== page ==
In 2022, these two parables might hit closer to home if they spoke of lost cell phones and keys. Of course, there is delight when the lost phone or keys are found, but I have yet to get a call from a neighbor inviting me to a grand gala because she found the lost keys or phone. And, for sure, I have never been invited to a black-tie affair hosted by a father whose son had ripped him off.
For years, I have read the introduction to the three parables and then the parables that follow while seated comfortably in the biblical balcony, cheering Jesus on as he outwitted nitwit religious leaders obsessed with keeping only the right company. For years, I have served a denomination too often obsessed with the company we keep, rejoicing not when the lost were hoisted on the shoulders of the Good Shepherd, but celebrating when we protected the Good Shepherd and his church from all those filthy, needy, wandering, sometimes rancid sheep wandering about. We have kept good company by diligently avoiding bad company, like that of an unwed teenage girl on her way Bethlehem or a blind beggar shouting at the edge of the road. We have watched like hawks the company we keep. Surely our heavenly parent must be proud!
When the parables of Jesus really work, they invite us to look at the company God keeps; the company God searches out and celebrates when the lost is found. I love a story the late Fred Craddock used to tell about a neighborhood game of hide-and-seek. “When my brother was it,” says Fred, “he cheated. He would start off well enough. He would close his eyes and start counting, ‘One, two, three, four, five...ninety-six, ninety-seven, ninety-eight, ninety-nine, one hundred. Ready or not, here I come.’ But I didn't care, because I always had great hiding places scouted out in advance [and one favorite place in particular].”
“I was small as a child,” says Fred, “so I could squeeze into the space under our front steps. There were bushes that hid me from view. No one would even think of looking back there. It was a great hiding place. My brother would come right by me, but he couldn't see me. He'd go all over looking, then walk right back by. I had to concentrate to keep from laughing out loud and giving myself away. I thought, he'll never find me here! He'll never find me here! And then it hit me, he'll never find me here.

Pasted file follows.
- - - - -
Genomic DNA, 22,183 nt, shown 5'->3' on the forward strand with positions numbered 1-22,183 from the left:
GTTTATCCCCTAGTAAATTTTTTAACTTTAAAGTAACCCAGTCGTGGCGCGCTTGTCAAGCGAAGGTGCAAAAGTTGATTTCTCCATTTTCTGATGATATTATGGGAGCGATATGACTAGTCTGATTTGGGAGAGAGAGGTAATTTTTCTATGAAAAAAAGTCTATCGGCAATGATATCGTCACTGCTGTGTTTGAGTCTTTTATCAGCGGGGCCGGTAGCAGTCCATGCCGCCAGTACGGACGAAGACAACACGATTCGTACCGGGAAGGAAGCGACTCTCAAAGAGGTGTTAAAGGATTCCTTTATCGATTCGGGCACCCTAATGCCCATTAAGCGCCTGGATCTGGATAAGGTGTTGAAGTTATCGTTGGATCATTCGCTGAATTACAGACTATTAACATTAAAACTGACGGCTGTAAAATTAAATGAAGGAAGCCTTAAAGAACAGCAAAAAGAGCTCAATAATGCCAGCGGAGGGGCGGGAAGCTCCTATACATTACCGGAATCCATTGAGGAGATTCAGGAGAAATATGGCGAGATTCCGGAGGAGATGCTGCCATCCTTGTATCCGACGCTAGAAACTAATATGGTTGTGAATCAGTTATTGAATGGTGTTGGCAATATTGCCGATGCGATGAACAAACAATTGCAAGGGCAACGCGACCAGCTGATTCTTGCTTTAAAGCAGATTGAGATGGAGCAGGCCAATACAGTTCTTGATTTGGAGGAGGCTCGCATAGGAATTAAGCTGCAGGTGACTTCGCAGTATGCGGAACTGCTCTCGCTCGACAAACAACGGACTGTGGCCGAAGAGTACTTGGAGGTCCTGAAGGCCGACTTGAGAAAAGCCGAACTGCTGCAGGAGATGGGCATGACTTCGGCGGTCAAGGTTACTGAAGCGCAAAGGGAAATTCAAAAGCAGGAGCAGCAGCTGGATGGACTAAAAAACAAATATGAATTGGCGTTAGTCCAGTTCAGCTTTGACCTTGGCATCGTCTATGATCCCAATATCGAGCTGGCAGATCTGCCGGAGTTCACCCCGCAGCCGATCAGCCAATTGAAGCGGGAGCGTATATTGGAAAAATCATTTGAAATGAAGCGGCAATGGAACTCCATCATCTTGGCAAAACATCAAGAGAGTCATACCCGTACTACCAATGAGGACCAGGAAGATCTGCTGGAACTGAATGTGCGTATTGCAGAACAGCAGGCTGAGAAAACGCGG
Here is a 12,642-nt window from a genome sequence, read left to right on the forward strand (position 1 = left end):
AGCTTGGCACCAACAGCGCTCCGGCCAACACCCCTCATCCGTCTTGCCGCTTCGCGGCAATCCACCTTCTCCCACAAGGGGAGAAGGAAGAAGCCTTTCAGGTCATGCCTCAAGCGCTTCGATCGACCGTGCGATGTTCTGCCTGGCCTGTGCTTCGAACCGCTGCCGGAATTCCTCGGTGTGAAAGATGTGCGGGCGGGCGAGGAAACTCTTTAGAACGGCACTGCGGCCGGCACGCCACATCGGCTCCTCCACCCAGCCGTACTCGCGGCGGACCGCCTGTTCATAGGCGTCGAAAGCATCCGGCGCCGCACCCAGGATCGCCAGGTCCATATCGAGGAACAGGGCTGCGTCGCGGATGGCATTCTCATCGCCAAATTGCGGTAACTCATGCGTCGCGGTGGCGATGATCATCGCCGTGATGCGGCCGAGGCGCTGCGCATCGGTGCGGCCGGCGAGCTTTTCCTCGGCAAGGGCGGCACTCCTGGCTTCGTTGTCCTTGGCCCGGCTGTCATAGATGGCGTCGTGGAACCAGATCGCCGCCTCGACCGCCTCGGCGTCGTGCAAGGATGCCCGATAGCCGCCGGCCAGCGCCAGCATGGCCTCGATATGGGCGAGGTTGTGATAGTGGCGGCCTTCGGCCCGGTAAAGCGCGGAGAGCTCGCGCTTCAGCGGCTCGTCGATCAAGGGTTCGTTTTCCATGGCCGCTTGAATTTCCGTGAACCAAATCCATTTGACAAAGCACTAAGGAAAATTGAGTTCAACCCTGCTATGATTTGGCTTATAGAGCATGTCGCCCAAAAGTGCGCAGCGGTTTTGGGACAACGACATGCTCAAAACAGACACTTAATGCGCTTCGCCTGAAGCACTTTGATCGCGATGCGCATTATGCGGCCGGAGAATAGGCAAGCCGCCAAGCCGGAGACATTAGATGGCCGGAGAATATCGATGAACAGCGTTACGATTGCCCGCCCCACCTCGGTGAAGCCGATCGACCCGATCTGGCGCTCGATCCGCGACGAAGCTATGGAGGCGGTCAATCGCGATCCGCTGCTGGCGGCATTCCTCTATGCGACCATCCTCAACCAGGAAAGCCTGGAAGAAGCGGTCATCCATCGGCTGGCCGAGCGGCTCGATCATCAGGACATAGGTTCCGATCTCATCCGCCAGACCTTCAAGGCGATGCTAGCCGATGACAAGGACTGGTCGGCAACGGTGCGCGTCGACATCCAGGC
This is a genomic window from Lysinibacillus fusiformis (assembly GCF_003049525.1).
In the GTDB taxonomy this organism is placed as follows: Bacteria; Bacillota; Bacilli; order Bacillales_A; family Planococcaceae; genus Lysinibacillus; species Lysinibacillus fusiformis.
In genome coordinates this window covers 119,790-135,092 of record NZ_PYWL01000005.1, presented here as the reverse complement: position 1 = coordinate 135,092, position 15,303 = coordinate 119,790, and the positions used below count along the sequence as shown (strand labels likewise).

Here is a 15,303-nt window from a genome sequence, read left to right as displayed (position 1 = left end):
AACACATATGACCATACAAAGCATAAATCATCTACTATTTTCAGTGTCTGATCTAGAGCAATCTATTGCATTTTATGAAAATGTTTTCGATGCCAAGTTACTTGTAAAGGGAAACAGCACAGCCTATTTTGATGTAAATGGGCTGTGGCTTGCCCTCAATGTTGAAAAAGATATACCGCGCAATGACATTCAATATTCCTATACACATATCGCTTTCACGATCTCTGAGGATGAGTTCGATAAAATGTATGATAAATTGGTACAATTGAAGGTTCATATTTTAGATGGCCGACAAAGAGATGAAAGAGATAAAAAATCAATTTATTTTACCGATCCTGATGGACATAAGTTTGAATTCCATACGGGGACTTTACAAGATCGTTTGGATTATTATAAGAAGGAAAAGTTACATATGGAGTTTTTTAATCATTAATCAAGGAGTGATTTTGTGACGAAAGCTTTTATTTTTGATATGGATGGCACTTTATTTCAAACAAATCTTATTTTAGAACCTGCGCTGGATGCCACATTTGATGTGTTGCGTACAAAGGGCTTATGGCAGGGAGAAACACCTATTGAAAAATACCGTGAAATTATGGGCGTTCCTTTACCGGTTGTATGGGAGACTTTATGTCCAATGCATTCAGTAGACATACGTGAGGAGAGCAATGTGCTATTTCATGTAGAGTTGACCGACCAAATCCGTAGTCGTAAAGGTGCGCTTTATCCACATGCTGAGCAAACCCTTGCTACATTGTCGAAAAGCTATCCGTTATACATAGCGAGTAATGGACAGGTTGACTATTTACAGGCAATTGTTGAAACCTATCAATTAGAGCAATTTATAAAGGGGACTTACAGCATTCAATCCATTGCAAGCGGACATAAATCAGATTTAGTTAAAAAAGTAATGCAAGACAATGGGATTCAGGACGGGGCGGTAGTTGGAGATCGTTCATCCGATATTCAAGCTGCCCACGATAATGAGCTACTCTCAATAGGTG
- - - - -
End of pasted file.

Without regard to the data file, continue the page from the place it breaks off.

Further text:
“And so, after a while,” Fred said, “I would move the bushes a bit. And he’d come up and see those bushes and yell, ‘I see you. I see you’. Then he ran back to touch the base and yelled, ‘You're it. You're it. I found you’.”
“And I came out, brushing myself off, and said, ‘Darn it, you found me’. What did I want? To hide. Yes. Yes. What did I really want? What did I really want? The same thing as each and every person in this room. Every person.” I wanted to be found (from a sermon preached by Fred Craddock at the Westminster Presbyterian Church, Charleston, South Carolina on February 18, 1990).
Jesus invites us not only to consider what it is like to find what is lost but what it is like to be lost and then to be found. Or as my friend, Barbara Brown Taylor is fond of saying, “God’s talent for finding us proves greater than our talent for getting lost.”
In Luke 15, Jesus is met by sincere religious folks who are worried about the company he keeps. He does not give them a lecture or debate their concern. He tells them three parables that invite them to delight in the company God keeps and to join God’s extravagant, welcoming party. Jesus tells well-intentioned, good religious folk to spend far less time fretting about the company they keep and far more time noticing and then celebrating the company that God keeps.
I wonder what would might happen and I wonder who we might see for the first time if we stopped fretting about the company we keep and opened our eyes and our hearts to the company God keeps.
I wonder. I hope you wonder too.